Disneynature BEARS Blu-ray and DVD Review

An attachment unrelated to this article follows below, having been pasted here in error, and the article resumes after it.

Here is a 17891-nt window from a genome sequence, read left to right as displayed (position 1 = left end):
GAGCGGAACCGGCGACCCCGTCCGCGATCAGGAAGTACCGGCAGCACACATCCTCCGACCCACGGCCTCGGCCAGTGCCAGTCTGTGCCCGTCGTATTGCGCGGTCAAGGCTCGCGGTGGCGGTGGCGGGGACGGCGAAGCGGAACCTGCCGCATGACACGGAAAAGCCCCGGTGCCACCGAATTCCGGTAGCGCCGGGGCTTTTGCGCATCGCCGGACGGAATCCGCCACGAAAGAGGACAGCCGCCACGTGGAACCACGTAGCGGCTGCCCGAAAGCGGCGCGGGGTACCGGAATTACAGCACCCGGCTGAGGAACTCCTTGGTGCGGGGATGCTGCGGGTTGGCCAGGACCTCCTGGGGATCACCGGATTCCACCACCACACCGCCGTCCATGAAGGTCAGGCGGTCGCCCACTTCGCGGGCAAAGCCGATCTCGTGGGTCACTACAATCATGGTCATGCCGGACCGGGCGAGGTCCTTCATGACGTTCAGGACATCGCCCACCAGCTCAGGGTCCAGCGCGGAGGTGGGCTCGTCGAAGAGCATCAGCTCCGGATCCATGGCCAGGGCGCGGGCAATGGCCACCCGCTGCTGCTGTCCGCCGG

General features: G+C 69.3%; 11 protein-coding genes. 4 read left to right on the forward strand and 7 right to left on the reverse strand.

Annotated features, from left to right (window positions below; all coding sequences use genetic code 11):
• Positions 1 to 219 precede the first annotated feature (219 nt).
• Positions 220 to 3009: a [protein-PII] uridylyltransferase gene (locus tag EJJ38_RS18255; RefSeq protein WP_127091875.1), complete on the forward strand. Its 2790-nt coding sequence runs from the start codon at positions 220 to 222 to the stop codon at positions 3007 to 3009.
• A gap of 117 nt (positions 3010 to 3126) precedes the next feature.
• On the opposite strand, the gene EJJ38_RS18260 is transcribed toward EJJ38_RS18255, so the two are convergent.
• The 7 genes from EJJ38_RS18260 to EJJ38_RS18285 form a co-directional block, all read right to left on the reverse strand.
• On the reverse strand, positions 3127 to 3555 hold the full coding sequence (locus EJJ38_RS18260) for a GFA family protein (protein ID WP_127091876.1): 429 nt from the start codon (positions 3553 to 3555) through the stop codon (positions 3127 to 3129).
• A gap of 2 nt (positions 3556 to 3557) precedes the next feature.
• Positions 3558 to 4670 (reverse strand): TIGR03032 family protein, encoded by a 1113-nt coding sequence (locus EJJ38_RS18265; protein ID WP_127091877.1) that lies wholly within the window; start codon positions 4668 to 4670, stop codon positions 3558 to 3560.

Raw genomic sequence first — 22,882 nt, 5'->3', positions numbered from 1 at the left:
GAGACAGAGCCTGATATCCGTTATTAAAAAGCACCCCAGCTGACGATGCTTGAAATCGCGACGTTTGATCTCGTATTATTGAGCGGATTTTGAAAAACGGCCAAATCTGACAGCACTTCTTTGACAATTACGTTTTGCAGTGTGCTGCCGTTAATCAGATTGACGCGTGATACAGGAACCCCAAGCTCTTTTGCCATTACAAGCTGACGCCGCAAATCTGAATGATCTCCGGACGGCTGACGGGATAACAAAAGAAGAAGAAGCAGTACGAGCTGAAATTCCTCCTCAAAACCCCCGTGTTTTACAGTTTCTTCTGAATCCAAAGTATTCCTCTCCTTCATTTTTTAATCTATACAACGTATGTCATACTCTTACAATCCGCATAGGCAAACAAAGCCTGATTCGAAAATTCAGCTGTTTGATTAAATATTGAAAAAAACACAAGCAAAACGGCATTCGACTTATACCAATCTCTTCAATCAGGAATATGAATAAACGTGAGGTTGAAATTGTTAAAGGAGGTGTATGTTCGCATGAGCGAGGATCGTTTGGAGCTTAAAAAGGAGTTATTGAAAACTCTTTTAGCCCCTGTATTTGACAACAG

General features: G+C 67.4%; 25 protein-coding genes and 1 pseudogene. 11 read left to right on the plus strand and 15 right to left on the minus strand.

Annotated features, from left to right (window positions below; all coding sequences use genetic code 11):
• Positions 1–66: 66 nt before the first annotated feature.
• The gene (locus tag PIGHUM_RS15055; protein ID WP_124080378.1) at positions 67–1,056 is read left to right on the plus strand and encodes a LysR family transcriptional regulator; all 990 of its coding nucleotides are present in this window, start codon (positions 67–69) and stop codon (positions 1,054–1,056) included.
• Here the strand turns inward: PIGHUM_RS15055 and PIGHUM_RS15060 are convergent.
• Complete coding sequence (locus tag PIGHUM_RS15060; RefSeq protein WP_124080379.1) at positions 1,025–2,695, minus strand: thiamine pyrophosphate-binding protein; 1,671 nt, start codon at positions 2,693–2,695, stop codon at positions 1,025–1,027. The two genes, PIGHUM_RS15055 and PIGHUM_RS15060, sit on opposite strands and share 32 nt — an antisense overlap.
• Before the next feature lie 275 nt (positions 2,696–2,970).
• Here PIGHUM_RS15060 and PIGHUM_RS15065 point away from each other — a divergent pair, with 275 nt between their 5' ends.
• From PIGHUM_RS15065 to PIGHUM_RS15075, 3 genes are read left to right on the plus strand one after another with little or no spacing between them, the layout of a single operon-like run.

Disneynature has done it again with the amazing film BEARS.  As we have come to expect with Disneynature films, BEARS allows the audience to have an up-close interaction with wildlife that the average person would never see in their daily lives.  The movie begins with mother bear Sky emerging from winter hibernation with cubs, Amber and Scout.  The Alaskan scenery is simply breathtaking as we walk down the mountain with the family and learn what it takes to survive.  Finding food is critical, but this task is not easy as there are other bears to contend with as well as a wolf who has an interest in the cubs.  Viewers will learn what it means to go “mama bear” on anyone who might be a threat.  With some bears weighing 1000 pounds and standing at 10 feet tall, it is absolutely crazy to think that the filmmakers were actually in close proximity.  As I learned in the bonus features, the bears are to be respected, but not feared.  Too many times movies and television show them as ferocious beasts on the attack.  The crew was with the bears for 2 years, and there was never an incident with them.  Learning about these animals and why the habitat needs to be protected is why Disneynature films are so important.  I cannot wait to show this movie to my 5th grade science classes when we study animals and the environment.  I can add this to my collection that includes Oceans, Chimpanzee, African Cats, and Earth.  Being able to see the world and the animals we must protect is so much better for my inner city students than just reading about it in a textbook.  I also always point out all of the careers that they could have when we watch the credits.  Maybe one of them could be a wildlife photographer or a director.  I know one little girl who will be the world’s greatest meerkat protector.  Disneynature’s BEARS on blu-ray and DVD is a wonderful film for all ages.  I look forward to Earth Day 2015 and the release of Monkey Kingdom. The more Disneynature can teach us about the Earth, the more likely that future generations will be able to enjoy majestic animals that roam the world.

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